I simply believe the attempt of positioning ethics as part of AI (and thus, anthropomorphizing a stupid machine, which they all are) is just a waste of time. Computers don't have ethics, and programmers don't have to build them — show your work is the only ethical standard we need, briefly...

As you say, there are things you know or not, but no one goes willingly into breaking ethical rules (we can have a discussion on certain characters in the industry later) in any facet of life. and if they do, they try to hide it, and if they do — and they show their work... well. you can figure out the rest. Too much adjudicating human traits to machines does not make them stop being machines, nor their output ‘intelligent.'

Point taken: computers don't have ethics, but I'm not sure who is anthropomorphizing machines unless he means Alexa et al. Show your work is the only ethical standard? That's a good point, but not universally effective. "No one goes willingly into breaking ethical rules." Really? Like Palantir? Like COMPAS? Plus, I think he may be overlooking the manifest problem of breaking ethical rules INADVERTENTLY.

There is a lot to unpack in that paragraph, but here is what I said:

A few years ago, there was value in learning not to train your model with data that didn't represent the affected population or understanding the derangement of an ML model that isn't converging or not letting amateur data scientists loose on an ANN, but this information is everywhere now. There is still the issue of responsibility. When it screws up, who is responsible? So there are a whole bunch of things that may not rise to the level of ‘unethical' that are still important, like how resumé bots tend to overlook unique talent for more generic characteristics, or how FICO scores in car insurance are a regressive tax against the working poor. There is still much work to do.

To which Esteban replied:

Agree, but let's not call it ethics in AI, let's call it ethics in data scientists.

I'll follow up with Esteban. I wonder if we have some semantic dissonance. I see AI Ethics as practices, I think he may be referring to it as AI in a machine.

Here's another comment on one of my articles, from Victoria Whiteheart:

You know what is my concern about AI Ethics? There is a risk to be like ethics in business — after more than 50 years of research and implementation, we didn't make much progress — except covering the walls of companies [and] their annual reports with Codes of Ethics that nobody reads.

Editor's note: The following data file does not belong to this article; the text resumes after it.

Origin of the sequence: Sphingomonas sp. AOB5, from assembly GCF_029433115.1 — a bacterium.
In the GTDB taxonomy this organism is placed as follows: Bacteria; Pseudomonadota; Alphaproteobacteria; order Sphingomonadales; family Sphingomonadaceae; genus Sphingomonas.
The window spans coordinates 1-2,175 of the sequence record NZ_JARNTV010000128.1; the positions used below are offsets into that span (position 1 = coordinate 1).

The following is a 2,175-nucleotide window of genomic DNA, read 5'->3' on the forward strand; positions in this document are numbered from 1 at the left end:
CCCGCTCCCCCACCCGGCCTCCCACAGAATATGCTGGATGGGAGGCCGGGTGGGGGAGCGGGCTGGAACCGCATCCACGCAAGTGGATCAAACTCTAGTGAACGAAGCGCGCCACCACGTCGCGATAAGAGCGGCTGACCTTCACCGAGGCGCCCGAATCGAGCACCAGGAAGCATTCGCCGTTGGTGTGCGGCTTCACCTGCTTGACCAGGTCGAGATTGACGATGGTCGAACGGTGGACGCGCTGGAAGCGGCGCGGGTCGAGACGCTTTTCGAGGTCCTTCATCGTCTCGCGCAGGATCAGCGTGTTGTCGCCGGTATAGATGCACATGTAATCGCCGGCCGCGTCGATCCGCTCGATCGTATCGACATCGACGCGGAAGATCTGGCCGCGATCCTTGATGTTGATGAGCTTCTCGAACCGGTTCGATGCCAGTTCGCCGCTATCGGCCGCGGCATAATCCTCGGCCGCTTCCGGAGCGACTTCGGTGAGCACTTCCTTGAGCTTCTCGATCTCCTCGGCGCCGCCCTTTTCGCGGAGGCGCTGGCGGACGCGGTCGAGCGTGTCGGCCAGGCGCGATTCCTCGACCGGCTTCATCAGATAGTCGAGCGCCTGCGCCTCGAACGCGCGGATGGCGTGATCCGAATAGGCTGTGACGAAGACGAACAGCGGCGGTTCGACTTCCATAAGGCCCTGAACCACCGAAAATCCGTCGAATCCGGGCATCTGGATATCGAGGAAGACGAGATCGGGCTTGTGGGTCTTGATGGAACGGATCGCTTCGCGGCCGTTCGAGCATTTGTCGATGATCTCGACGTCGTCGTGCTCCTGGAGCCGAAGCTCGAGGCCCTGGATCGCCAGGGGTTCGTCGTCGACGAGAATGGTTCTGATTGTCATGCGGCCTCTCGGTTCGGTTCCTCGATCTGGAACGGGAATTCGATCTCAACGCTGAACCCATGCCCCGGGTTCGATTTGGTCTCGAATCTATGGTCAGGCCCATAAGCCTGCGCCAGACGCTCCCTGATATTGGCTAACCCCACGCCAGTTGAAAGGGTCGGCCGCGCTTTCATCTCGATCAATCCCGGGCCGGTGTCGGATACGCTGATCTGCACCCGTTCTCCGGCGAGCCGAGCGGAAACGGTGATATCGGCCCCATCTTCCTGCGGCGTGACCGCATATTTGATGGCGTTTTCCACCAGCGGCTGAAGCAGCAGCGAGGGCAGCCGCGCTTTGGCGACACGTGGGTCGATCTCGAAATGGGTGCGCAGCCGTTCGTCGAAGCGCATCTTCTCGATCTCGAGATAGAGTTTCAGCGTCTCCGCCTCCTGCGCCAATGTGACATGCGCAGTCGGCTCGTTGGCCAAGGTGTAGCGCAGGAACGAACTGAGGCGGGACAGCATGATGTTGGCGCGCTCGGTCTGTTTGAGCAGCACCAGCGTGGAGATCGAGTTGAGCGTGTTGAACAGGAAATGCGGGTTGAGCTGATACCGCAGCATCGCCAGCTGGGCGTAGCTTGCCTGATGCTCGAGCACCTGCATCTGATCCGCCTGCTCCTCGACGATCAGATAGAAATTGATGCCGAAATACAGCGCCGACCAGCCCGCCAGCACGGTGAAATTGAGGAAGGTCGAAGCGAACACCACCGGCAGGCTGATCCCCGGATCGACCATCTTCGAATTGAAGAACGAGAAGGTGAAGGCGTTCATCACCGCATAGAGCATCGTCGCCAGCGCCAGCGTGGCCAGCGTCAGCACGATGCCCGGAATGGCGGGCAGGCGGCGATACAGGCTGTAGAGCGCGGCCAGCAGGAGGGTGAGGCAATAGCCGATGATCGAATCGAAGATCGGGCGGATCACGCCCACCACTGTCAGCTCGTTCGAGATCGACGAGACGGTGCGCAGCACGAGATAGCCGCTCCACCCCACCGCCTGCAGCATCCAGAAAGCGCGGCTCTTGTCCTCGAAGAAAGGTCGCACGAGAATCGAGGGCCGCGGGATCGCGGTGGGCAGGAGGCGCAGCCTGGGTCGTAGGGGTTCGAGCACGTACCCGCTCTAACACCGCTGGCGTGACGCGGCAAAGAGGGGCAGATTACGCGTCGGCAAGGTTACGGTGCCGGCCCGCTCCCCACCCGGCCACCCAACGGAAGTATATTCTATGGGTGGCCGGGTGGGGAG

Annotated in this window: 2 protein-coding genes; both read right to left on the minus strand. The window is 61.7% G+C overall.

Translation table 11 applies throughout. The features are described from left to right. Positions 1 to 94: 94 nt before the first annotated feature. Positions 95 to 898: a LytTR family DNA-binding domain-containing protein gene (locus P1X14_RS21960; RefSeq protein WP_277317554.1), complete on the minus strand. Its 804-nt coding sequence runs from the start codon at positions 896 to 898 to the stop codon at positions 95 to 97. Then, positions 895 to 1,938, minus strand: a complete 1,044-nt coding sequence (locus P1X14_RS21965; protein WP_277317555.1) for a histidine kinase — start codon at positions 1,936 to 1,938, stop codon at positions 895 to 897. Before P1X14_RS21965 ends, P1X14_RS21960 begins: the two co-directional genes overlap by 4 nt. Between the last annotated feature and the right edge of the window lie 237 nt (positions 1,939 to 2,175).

She's right. Enron, perhaps the most corrupt corporation in history, had a 65-page ethics manual.

My take

Esteban makes this point: AI per se is neither ethical or not, it is how it is applied by practitioners.

But if an AI model is introduced into the market that routinely disrupts ethical concepts, what is it? A neutrally ethical artifact produced by unethical people? Think about the judicial system COMPAS that routinely made bail and sentencing recommendations two- to three-times more severe for African-Americans. That is clearly an unethical AI application.

Instead of teaching people about the ethics of Plato, and Aristotle and Kant and trying to draw a line from that to build AI applications, a better approach is to start with identifying developers who are simply good people. People who show forbearance, who have the backbone to resist their organization's directive to deliver wrong things. People who have prudence can look beyond the results of a model and project how it will affect the world.

Only good people should develop AI.

A quick search turns up over a hundred AI Ethics proclamations from governments, non-profit special interest groups, government committees, etc, and it's consuming too much energy and bandwidth. In fact, the cynical view is that all of this is just a way to avoid authorities from issuing rules for AI. Educational and consulting offerings are largely repetitious and the promoters generally have no training in AI itself. Reading Aristotle and Asimov is not sufficient.

In my next article, I'll describe how my partner and I have reinvented a way to inject acceptable practices into AI development — and, as importantly, data management, a primary source of ethical gaffes. Surprisingly, we see the solution to AI Ethics in people, not principles.